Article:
It’s 9 p.m., and Natasha Dharshi and Kristen MacDonald are steering the Salvation Army outreach van through a residential neighbourhood, looking for homeless people.
They see a young couple out for a stroll and stop to ask if they’ve seen any.
“We’re homeless,” comes the reply.
The couple look like typical neighbourhood teenagers, but Dharshi and MacDonald soon learn they’re living nearby in a shed, a thin blanket their only protection from the unseasonably cold spring weather.
A few weeks ago the couple had a tent and sleeping bags, and were camping out in a city park. But when their gear was stolen they were forced to seek shelter in a 24-hour McDonald’s, where they tried to stay up all night before catching as much sleep as they could during the day.
Finally, they found the shed. To them, it was a haven.
What’s perhaps most troubling is that their story is all too common in the capital.
The city gathers all kinds of information about the people who stay in homeless shelters and frequent food banks, but very little is known about the homeless people who don’t use those services.
For the first time, 75 social agencies banded together last week under the direction of the city in an attempt to find out how many homeless people were really inhabiting Ottawa’s nooks and crannies.
Over a 24-hour period, hospitals, emergency shelters, food banks and several other organizations handed out an anonymous survey to anyone who identified as homeless. Those who agreed to participate got a $10 Tim Hortons gift card, which to them meant a meal and a warm place to stay for a few hours.
Dharshi, MacDonald and the rest of their team at the Salvation Army were handed the more difficult task of rooting out the city’s hidden homeless population — those who don’t seek out social services, whose struggles are often kept secret.
The city estimates there are currently 25 homeless people living outside of emergency shelters in Ottawa. Dharshi and MacDonald tracked down and learned the stories of 12 of them.
Between them, they have plenty of experience: Dharshi is the supervisor of the Salvation Army’s outreach services and MacDonald is the director. Even so, the search was gruelling. They spent 11 hours driving and walking downtown streets, residential neighbourhoods and parks.
Sometimes the symptoms of homelessness are obvious: Dharshi and MacDonald waved down people carrying lots of bags, and people with dirty clothes and disheveled hair.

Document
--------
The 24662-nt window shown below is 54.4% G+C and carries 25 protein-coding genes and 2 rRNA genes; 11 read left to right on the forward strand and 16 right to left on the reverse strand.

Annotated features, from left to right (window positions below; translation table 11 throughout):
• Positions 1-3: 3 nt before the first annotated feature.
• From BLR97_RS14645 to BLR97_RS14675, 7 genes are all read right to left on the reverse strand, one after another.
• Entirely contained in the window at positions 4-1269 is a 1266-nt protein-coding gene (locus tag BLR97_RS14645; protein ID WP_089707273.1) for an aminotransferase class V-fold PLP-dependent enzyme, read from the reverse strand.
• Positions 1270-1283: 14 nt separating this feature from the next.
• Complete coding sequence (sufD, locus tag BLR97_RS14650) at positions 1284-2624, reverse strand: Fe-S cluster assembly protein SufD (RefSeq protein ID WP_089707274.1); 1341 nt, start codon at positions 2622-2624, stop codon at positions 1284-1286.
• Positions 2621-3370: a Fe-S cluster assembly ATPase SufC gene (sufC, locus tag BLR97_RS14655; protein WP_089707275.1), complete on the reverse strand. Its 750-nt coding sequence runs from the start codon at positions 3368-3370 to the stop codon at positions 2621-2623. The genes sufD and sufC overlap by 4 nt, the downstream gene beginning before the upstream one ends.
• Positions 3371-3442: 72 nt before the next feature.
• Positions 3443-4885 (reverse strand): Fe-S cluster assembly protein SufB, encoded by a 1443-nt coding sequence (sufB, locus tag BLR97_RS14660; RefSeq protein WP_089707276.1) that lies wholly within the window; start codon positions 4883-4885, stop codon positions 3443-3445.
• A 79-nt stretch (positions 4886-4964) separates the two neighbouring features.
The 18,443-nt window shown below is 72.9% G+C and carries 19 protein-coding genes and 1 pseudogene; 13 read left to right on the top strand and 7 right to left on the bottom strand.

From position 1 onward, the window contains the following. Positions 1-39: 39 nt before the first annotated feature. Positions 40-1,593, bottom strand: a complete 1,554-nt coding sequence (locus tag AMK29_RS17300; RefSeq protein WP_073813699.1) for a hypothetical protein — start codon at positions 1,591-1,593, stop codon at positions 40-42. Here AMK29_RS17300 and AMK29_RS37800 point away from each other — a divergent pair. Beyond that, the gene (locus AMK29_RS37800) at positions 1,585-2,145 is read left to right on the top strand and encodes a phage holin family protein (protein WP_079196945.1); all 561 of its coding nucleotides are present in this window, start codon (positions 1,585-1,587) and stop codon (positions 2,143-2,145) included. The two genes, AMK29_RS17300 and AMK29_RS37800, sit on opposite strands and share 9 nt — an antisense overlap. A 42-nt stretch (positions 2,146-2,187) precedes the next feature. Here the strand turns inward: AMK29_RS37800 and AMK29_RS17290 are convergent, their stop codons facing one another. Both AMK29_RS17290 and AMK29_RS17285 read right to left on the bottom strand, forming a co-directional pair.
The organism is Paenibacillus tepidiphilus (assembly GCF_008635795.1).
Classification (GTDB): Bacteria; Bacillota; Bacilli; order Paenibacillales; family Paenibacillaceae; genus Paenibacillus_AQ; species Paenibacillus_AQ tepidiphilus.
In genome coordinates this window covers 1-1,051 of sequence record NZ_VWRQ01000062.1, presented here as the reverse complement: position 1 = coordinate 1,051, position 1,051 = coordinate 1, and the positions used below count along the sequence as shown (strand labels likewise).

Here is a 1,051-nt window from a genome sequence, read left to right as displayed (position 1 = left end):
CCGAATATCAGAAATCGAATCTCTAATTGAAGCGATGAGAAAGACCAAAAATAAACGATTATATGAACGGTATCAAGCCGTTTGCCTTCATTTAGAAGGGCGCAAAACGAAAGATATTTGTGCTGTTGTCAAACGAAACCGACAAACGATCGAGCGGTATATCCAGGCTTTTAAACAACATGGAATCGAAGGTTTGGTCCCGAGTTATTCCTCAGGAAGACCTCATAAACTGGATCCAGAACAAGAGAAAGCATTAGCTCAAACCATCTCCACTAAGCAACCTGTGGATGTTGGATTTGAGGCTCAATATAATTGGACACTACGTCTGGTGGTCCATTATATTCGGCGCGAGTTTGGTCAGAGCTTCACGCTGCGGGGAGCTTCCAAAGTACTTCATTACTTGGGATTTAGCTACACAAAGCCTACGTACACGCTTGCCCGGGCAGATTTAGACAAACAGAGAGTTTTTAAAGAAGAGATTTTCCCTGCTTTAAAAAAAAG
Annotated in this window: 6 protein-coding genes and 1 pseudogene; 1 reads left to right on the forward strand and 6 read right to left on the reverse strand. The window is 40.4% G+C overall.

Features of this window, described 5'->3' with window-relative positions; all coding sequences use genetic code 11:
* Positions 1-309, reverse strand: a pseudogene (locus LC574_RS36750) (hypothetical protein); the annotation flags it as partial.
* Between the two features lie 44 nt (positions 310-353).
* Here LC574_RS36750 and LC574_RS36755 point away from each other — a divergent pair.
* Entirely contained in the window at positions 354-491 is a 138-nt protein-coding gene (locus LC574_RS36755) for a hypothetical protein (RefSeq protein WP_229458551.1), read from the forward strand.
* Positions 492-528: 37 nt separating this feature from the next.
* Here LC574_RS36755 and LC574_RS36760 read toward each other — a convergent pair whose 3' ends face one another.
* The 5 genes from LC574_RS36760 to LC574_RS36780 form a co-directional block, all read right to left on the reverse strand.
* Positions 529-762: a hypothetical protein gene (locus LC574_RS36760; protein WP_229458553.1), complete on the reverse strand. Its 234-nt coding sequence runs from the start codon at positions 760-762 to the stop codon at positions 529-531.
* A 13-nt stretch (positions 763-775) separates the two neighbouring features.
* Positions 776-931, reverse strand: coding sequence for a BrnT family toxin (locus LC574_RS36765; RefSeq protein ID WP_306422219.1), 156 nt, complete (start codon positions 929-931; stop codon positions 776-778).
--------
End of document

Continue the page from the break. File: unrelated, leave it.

Often, homelessness is far more difficult to spot.
“In my experience, a homeless person can look a lot like you and I,” Dharshi said. “You can never really know what a homeless person looks like.”
So the pair also asked people who didn’t appear homeless whether they had a safe place to sleep that night. They poked behind bushes and peered down alleyways for signs of sleeping bags or blankets. They traipsed through the backyards of rooming houses strewn with garbage and old mattresses, and ventured under bridges.
When they found what they were looking for, the stories they heard often involved addiction and mental illness. But there were as many stories as there were people.
One woman who had recently arrived from Montreal had only become homeless a week earlier, and said she didn’t know where she would stay that night. A man sitting on a stoop said he routinely sleeps outside because he doesn’t like the crowds at the shelters.
There was a couple who didn’t want to go to a shelter because it would mean leaving their dog behind, and who desperately needed food for their pet.
Each time Dharshi and MacDonald took down a person’s story, they tried to help in any small way they could.
MacDonald was able to track down some kibble for the couple and their hungry pup. And the Salvation Army found the young couple in the shed some warmer blankets and fresh socks.
“It’s never easy to leave a young couple after you connect with them, knowing that they’re going to be sleeping in a shed,” Dharshi said.
But by simply taking the time to find these people, the outreach workers may have made a difference in their lives.
Through that initial contact, some have now entered the social services system, which could one day lead to stable housing.
“There’s a lot that’s going to happen behind the scenes,” MacDonald said.
The city is preparing to process thousands of surveys collected during the 24-hour homeless count. It won’t capture everyone who needs help, but workers are hoping it will lend them a clearer picture of the need for resources.
The survey results will be shared with the federal government as part of the national housing and homelessness strategy. The final tally and analysis will be released this summer.
Still, many agencies are battling strict mandates that don’t give them the flexibility to help people in different situations, including so-called “couch surfers” and other hidden homeless.
MacDonald says that can be frustrating, but there’s always someone else waiting in line.
“We have 70-year-olds that are on the street, we have pregnant youth,” she said. “You gotta take the highest priority first.”
By midnight the outreach workers are ending their count, and the young couple are possibly asleep in the shed, thankful for the new sleeping bags.
Exhausted, Dharshi and Macdonald were hopeful that the work they did tonight will mean fewer people living on the street in the future.